Satisfactory has been around in early access for quite a while. In fact, it was one of the first games we checked out on the Indie-licious livestream when it began in 2020. For a few years now, the Coffee Stain Studios team has been tweaking, updating, and meeting community requests head-on, but with a huge move of the game to Unreal Engine 5, they feel like the true release of Satisfactory is finally within sight, though there’s still a lot of work to be done. I recently got to take a tour of Satisfactory Update 8 with Game Director Mark Hofma and Community Manager Snutt about the latest features, the road here, and what lies ahead.
Rebuilding an entire game
One of the most important changes that came to Satisfactory Update 8, and the one that sets the stage for all things ahead, was the move to Unreal Engine 5. It was no easy task, Hofma explained to me, as the team actually began the effort somewhere around November 2022. Many parts of the game had to be rebuilt from the ground up in the new engine. More than that just making it look good in the new trappings, the team also wanted to make use of the tools that UE5 had been repping, such as Nanite (the mesh rendering tool). This allowed them to implement features such as better textures that can be loaded more easily and look good, especially from a distance, as well as toying with early efforts in global illumination and realistic lighting, which gives an impressive and dynamic look to nearly all facets of the game.
“We fine-tuned the graphics of Satisfactory overall,” Hofma told me. “It looks better even without using any of Unreal Engine 5’s new techniques, some of which you have options for in the game now. When people post on Reddit now, it doesn’t look like the same game anymore.”
Unreal Engine 5 also allowed the team to optimize how Satisfactory loads thanks to its world partitioning system. Where much of Satisfactory’s maps previously loaded in massive chucks, the system helped to break up that workload by segmenting the world into more manageable pieces.
Of course, it hasn’t been easy. The devs admitted that in moving to Unreal Engine 5, they discovered a wealth of new problems. The mere move of the game over to a new engine introduced a wealth of bugs that weren’t present on the old system. Some parts of the game had to be entirely reconstructed, such as the physics engine.
“Previously we used PhysX,” Snutt explained. “And now we’re using UE5’s Chaos. All of the physics in the game had to be completely remade, specifically for the vehicles… The physics issue was actually one of the main reasons we were hesitant to move engines when we were investigating the possibility. Even so, one of the reasons we did move was because we reached a point where we felt we actually needed to improve the physics anyways. So, we figured we might as well do it in an engine move.”
Other issues of the engine move have included systems that were either deprecated or simply didn’t work. The team also did a ton of custom work on Satisfactory’s previous engine to make the game function in unique ways that didn’t translate well into the default settings of Unreal Engine 5. One such way was the conveyor belts.
“The way we run conveyer belts at such a massive scale is that we tweaked how those meshes are instanced,” Hofma expanded. “That’s not something that’s supported out of the box in Unreal Engine, so that whole custom system that we put together had to be ported over to Unreal Engine 5.”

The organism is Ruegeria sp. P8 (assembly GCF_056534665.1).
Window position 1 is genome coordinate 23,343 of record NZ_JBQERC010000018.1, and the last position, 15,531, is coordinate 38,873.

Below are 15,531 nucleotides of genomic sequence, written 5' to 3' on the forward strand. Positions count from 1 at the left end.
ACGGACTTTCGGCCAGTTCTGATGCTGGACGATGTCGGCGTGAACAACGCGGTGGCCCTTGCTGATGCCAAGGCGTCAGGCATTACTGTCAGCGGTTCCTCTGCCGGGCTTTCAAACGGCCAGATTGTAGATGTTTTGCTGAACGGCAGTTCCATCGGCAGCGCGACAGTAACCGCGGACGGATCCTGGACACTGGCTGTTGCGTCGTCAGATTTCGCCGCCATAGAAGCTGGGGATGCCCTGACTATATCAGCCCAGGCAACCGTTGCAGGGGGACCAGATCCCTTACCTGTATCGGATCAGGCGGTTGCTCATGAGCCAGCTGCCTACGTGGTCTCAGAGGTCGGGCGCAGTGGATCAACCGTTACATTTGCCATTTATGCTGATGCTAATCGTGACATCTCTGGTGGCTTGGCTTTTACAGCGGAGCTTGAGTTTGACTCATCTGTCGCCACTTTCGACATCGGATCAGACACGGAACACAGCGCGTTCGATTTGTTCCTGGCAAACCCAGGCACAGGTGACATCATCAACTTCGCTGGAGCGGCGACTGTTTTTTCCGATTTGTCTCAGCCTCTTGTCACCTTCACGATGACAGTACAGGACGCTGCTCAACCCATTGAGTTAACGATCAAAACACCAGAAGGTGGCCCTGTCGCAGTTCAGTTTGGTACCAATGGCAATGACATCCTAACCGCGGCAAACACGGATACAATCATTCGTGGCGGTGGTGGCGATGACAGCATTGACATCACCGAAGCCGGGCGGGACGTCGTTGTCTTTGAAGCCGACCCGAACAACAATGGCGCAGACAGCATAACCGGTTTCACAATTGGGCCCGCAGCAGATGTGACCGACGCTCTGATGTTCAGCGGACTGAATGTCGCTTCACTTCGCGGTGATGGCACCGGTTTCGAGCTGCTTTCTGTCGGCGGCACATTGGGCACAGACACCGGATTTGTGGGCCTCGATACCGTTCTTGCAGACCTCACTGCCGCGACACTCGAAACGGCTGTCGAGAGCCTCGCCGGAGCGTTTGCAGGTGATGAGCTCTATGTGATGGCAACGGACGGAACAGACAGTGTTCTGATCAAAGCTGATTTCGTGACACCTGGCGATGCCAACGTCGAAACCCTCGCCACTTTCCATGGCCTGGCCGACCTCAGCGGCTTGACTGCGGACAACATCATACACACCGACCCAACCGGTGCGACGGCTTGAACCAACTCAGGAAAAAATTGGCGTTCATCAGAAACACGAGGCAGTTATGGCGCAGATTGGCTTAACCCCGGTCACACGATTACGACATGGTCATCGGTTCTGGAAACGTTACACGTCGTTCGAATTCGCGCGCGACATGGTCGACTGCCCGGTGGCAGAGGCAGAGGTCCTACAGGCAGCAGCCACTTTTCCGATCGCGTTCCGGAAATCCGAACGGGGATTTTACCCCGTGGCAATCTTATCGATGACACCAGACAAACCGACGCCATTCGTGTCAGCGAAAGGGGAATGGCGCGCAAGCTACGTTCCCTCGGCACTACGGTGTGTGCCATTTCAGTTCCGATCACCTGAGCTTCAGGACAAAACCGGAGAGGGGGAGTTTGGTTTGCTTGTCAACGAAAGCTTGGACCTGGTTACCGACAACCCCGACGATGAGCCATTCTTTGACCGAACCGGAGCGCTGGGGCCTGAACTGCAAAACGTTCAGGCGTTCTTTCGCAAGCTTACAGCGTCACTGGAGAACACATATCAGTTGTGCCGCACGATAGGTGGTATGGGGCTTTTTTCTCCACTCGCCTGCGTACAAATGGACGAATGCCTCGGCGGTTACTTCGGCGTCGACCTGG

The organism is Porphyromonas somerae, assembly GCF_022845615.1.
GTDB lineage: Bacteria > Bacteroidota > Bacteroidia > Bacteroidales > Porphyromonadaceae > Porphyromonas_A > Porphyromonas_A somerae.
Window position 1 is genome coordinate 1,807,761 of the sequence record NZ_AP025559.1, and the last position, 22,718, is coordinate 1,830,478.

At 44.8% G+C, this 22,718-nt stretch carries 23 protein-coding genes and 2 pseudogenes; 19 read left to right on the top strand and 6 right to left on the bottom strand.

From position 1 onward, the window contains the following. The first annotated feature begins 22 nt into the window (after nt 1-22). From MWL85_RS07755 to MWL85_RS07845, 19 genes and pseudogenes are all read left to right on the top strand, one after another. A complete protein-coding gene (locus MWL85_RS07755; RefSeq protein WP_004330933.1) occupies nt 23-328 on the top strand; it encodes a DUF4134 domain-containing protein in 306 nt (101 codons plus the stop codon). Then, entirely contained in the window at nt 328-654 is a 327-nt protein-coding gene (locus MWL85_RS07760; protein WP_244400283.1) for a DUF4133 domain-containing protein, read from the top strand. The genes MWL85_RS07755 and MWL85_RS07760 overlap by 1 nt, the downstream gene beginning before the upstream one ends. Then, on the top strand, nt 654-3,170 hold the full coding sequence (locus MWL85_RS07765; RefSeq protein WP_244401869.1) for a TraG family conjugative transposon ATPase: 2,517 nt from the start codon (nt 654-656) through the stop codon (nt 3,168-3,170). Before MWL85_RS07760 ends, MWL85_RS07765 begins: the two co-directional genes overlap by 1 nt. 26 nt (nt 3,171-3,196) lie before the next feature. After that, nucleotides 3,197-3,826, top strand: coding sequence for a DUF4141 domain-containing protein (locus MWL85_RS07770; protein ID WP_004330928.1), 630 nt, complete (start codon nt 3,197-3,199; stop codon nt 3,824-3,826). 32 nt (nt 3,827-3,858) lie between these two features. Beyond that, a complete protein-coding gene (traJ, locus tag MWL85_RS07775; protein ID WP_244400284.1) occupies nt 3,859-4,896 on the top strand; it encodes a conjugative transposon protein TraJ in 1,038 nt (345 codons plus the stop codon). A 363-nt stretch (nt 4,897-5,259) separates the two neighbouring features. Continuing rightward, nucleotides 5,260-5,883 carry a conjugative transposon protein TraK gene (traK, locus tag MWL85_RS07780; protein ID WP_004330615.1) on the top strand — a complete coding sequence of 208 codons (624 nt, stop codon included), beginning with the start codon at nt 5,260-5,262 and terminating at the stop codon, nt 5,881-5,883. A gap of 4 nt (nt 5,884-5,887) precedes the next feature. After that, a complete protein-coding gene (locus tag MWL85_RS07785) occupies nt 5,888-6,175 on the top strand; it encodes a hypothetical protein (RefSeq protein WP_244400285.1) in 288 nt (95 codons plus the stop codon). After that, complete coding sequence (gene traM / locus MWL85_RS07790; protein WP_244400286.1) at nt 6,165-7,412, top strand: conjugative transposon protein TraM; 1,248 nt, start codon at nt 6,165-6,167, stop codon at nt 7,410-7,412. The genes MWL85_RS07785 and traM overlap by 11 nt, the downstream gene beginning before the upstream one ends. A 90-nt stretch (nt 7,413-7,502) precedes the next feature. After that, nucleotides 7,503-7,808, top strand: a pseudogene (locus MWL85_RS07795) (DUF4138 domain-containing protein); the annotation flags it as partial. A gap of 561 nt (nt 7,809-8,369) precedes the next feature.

And that’s just one example.
“There’s too many things to count when it comes to all of the problems we’ve run into, but we’ve just had to tackle them one by one, and we’re still tackling them when it comes to certain hardware support for rendering techniques and graphics API,” Hofma added.
The future of Satisfactory
So, is all this frustration worth it? Why go through the trouble of moving Satisfactory over to Unreal Engine 5 if it created so many difficulties that weren’t otherwise present in the game? To this, the Coffee State devs told me that it was largely about creating a new ceiling in which they felt like they could achieve so much more.
“We’re future-proofing the game,” Snutt told me. “It’s a bit of a double-edged sword, because now, where the game is today, we have huge potential to improve the game and make it far more optimized than we ever could have before. It’s also frustrating because for many players that have been playing on old specs and hardware, the game is no longer supported for them because we have to base our build on Epic Games’ minimum hardware requirements for UE5. It’s a growing pain in that aspect, but we feel its going to make the game much better for the long run.”
It’s also a matter of rising to the demands that have come with Satisfactory gaining such a huge audience over the years. The developers never expected Satisfactory to become as big as it did. Many of the last years have been seeing how far they could take the game, based on their own goals and those created by player feedback. With the Unreal Engine 5 move, Coffee Stain feels it has more potential in improving the game and meeting those goals and demands. Despite the troubles created by the move, the team feels it sets the stage for the homestretch to Version 1.0.
“We’re very close to final on Satisfactory,” Snutt continued. “Content-wise, there’s still stuff to do that we can’t talk much about just yet, but the 1.0 release is going to be one of the last content releases. Up until then, we’re going to be working on quality-of-life stuff, fixing stuff, improving performance, and finalizing the game as much as possible. There’s an old adage in game development that the last 10 percent of game dev feels like 90 percent of making the game. We feel that here in what we feel we need to accomplish before we feel it’s complete.”